Call Northside 777

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Call Northside 777
Theatrical release poster
Directed by Henry Hathaway
Produced by Otto Lang
Written by Leonard Hoffman
Quentin Reynolds
Screenplay by Jerome Cady
Jay Dratler
Based on 1944 Chicago Daily Times articles
by James P. McGuire
Jack McPhaulwriter
Starring James Stewart
Richard Conte
Lee J. Cobb
Helen Walker
Narrated by Truman Bradley
Music by Alfred Newman
Cinematography Joseph MacDonald
Edited by J. Watson Webb Jr.
Distributed by Twentieth Century Fox Film Corporation
Release date
  • February 1, 1948 (1948-02-01) (United States)
Running time
111 minutes
Country United States
Language English
Box office $2.7 million (US rentals)[1]

Call Northside 777 is a 1948 reality-based film noir directed by Henry Hathaway and starring James Stewart.[2] The picture parallels a true story of a Chicago reporter who proved that a man in prison for murder was wrongly convicted 11 years before. The names of the real wrongly convicted men were Majczek and Marcinkiewicz for the murder of Chicago Traffic Police Officer William D. Lundy.

Stewart stars as the persistent journalist and Richard Conte plays the imprisoned Frank Wiecek. Wiecek is based on Joseph Majczek, who was wrongly convicted of the murder of a Chicago policeman in 1932, one of the worst years of organized crime during Prohibition.


James Stewart in Call Northside 777 (1948)

In Chicago in 1932, during Prohibition, a policeman is murdered inside a speakeasy. Frank Wiecek (Richard Conte) and another man are quickly arrested, and are later sentenced to serve 99 years imprisonment each for the killing. Eleven years later, Wiecek's mother (Kasia Orzazewski) puts an ad in the newspaper offering a $5,000 reward for information about the true killers of the police officer.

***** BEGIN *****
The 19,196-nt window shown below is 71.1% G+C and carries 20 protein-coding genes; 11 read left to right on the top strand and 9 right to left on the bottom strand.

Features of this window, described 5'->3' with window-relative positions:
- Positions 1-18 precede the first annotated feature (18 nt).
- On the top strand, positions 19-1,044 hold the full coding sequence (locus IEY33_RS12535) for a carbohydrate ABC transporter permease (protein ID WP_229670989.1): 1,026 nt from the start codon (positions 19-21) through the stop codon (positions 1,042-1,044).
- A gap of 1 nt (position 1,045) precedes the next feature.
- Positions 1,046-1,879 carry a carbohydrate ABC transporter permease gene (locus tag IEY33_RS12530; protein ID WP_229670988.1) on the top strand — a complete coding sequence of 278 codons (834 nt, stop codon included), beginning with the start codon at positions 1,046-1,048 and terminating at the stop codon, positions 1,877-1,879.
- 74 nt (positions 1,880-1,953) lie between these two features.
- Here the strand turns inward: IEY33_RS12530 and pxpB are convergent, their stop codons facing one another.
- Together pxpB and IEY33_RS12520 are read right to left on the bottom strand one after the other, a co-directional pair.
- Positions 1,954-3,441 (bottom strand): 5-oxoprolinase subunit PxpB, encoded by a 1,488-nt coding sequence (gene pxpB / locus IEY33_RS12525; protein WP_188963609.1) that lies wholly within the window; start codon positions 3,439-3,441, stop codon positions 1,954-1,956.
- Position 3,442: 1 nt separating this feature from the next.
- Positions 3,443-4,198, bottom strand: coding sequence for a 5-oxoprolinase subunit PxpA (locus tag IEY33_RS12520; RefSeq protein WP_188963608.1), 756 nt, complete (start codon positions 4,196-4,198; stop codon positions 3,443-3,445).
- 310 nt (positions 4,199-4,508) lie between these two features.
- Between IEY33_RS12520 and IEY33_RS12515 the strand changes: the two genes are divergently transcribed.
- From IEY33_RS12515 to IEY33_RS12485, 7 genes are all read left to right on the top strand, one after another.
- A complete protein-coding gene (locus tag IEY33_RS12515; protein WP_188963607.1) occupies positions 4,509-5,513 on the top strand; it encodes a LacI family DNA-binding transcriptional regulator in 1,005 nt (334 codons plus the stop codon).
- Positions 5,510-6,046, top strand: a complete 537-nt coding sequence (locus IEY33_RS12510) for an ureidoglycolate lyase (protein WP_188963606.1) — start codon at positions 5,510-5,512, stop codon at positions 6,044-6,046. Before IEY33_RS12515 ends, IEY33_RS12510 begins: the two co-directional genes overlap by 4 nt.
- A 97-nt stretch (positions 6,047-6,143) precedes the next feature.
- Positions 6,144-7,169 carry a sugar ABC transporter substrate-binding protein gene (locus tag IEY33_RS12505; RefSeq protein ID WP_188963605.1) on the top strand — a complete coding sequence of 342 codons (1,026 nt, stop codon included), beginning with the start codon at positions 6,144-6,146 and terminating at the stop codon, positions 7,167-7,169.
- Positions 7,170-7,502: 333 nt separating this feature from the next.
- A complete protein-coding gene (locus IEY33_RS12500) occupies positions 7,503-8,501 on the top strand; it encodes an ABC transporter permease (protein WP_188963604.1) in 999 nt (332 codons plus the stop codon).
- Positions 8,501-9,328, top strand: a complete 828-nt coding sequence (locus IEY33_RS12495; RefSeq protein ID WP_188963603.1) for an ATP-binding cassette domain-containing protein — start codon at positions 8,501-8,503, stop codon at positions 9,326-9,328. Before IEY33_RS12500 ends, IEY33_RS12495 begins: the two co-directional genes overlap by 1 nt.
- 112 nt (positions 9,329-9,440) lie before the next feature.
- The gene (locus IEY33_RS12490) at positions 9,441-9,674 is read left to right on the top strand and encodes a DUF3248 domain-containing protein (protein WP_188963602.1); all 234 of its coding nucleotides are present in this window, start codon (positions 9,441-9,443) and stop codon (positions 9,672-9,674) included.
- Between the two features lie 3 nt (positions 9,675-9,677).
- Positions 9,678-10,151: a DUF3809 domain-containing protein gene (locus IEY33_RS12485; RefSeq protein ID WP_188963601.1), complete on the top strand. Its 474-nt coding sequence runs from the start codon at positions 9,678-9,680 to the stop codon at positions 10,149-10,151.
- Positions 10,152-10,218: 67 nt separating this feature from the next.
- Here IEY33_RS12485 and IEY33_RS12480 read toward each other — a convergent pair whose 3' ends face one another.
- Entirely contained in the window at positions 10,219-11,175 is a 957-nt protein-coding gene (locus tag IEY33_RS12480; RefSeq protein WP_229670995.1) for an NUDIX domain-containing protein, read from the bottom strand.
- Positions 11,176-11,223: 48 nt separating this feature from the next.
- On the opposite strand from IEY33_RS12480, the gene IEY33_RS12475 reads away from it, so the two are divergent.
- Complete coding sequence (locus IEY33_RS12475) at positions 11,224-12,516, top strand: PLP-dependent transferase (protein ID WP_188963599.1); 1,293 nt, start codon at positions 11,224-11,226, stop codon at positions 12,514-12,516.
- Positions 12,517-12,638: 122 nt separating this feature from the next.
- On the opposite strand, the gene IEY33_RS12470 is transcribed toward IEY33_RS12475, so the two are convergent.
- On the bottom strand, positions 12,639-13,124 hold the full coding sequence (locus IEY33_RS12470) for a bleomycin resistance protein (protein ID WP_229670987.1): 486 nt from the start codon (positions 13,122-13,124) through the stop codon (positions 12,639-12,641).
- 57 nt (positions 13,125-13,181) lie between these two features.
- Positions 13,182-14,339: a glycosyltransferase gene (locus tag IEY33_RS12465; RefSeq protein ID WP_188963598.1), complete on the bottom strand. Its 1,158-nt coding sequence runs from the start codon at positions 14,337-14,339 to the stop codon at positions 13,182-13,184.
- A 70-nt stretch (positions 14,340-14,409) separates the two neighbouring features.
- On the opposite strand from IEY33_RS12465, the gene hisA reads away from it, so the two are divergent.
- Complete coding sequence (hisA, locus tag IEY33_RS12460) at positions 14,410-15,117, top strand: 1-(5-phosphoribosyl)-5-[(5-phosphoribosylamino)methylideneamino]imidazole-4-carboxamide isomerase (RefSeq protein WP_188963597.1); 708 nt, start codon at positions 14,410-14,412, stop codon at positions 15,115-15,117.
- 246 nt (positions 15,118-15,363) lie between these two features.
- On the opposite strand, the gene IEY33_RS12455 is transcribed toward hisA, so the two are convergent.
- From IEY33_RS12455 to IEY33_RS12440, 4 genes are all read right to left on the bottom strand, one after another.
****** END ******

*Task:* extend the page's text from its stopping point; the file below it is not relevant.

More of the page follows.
This leads the city editor of the Chicago Times, Brian Kelly (Lee J. Cobb), to assign reporter P.J. McNeal (James Stewart) to look more closely into the case. McNeal is skeptical at first, believing Wiecek to be guilty. But he starts to change his mind, and meets increased resistance from the police and the state attorney's office, who are unwilling to be proved wrong. This is quickly followed by political pressure from the state capital, where politicians are anxious to end a story that might prove embarrassing to the administration. Eventually, Wiecek is proved innocent by, among other things, the enlarging of a photograph showing the date on a newspaper that proves that a key witness statement was false. In actuality, innocence was determined not as claimed in the film but when it was found out that the prosecution had suppressed the fact that the main witness had initially declared that she could not identify the two men involved in the police shooting.[3]


Production notes[edit]

This was the first Hollywood feature film to be shot on location in Chicago.[citation needed] Views of the Merchandise Mart as well as Holy Trinity Polish Mission can be seen throughout the film.


It was reported on Jan 24, 1947, that, according to the studio, the picture will be filmed in the documentary manner. Fox has obtained the necessary legal clearances from the persons involved in the story and has dispatched Otto Land, Producer, and Leonard Hoffman, writer, to Chicago to obtain material for the film.